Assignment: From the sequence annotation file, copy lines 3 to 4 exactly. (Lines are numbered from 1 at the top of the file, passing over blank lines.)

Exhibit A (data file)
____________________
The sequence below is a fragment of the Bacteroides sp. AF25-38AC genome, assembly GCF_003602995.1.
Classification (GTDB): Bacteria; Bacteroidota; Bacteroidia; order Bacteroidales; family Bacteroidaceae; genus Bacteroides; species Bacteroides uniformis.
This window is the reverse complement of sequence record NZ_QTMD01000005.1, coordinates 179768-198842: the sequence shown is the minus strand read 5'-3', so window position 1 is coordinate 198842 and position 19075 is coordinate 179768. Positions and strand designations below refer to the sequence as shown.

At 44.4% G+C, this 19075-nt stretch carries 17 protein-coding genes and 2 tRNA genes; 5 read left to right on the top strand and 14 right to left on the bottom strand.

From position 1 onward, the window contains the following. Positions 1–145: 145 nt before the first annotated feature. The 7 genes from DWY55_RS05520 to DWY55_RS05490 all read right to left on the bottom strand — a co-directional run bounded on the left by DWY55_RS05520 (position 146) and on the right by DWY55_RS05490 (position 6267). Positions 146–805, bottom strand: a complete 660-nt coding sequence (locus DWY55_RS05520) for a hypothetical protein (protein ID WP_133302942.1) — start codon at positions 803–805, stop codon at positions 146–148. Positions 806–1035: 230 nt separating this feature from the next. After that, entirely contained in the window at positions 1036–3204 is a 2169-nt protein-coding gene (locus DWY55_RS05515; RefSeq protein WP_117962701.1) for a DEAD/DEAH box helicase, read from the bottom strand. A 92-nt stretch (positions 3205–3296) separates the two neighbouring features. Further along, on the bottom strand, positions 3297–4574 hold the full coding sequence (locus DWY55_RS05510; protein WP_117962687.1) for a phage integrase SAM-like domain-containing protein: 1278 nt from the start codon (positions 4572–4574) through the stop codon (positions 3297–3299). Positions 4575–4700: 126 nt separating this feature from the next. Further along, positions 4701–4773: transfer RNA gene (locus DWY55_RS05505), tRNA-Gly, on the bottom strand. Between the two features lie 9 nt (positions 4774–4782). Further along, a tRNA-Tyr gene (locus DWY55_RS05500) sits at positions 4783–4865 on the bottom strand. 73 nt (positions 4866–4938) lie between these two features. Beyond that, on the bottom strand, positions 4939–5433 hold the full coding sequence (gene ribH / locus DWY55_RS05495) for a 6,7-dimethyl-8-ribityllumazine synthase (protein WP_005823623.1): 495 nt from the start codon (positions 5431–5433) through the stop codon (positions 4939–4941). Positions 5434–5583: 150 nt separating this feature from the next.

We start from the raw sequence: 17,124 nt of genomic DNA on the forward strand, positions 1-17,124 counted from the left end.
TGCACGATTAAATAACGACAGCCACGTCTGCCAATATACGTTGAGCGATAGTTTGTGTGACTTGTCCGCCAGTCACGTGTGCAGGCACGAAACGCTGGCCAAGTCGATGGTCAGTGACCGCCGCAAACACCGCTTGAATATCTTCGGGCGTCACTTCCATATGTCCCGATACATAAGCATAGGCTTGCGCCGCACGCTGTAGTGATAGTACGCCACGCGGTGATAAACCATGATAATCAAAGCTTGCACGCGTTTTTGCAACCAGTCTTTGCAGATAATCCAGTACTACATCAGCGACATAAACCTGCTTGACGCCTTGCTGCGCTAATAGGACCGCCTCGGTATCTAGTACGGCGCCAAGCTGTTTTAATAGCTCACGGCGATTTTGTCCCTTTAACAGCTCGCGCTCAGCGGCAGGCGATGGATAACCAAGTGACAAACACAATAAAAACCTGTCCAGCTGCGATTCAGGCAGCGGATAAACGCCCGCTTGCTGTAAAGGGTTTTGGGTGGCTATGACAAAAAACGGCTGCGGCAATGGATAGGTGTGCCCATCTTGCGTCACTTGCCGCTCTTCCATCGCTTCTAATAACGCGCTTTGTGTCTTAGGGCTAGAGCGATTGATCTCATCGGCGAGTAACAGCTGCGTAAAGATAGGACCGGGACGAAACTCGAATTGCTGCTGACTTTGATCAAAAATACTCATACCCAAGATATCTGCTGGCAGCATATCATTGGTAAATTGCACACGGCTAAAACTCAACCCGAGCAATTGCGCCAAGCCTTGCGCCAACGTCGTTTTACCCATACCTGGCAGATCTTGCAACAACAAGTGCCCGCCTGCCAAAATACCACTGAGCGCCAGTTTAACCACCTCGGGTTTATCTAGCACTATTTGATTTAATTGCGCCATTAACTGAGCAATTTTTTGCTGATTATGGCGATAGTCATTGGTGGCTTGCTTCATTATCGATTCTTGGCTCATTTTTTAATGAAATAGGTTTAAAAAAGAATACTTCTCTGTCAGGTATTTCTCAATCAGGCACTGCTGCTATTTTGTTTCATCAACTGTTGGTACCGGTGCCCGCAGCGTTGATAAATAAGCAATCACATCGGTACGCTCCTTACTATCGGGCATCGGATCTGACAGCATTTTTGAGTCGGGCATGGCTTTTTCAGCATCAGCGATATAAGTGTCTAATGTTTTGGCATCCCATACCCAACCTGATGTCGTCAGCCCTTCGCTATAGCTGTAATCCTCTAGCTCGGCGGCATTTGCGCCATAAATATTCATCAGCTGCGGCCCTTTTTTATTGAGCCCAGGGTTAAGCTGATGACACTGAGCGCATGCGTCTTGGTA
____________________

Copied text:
This window is the reverse complement of sequence record NZ_QTMD01000005.1, coordinates 179768-198842: the sequence shown is the minus strand read 5'-3', so window position 1 is coordinate 198842 and position 19075 is coordinate 179768. Positions and strand designations below refer to the sequence as shown.

At 44.4% G+C, this 19075-nt stretch carries 17 protein-coding genes and 2 tRNA genes; 5 read left to right on the top strand and 14 right to left on the bottom strand.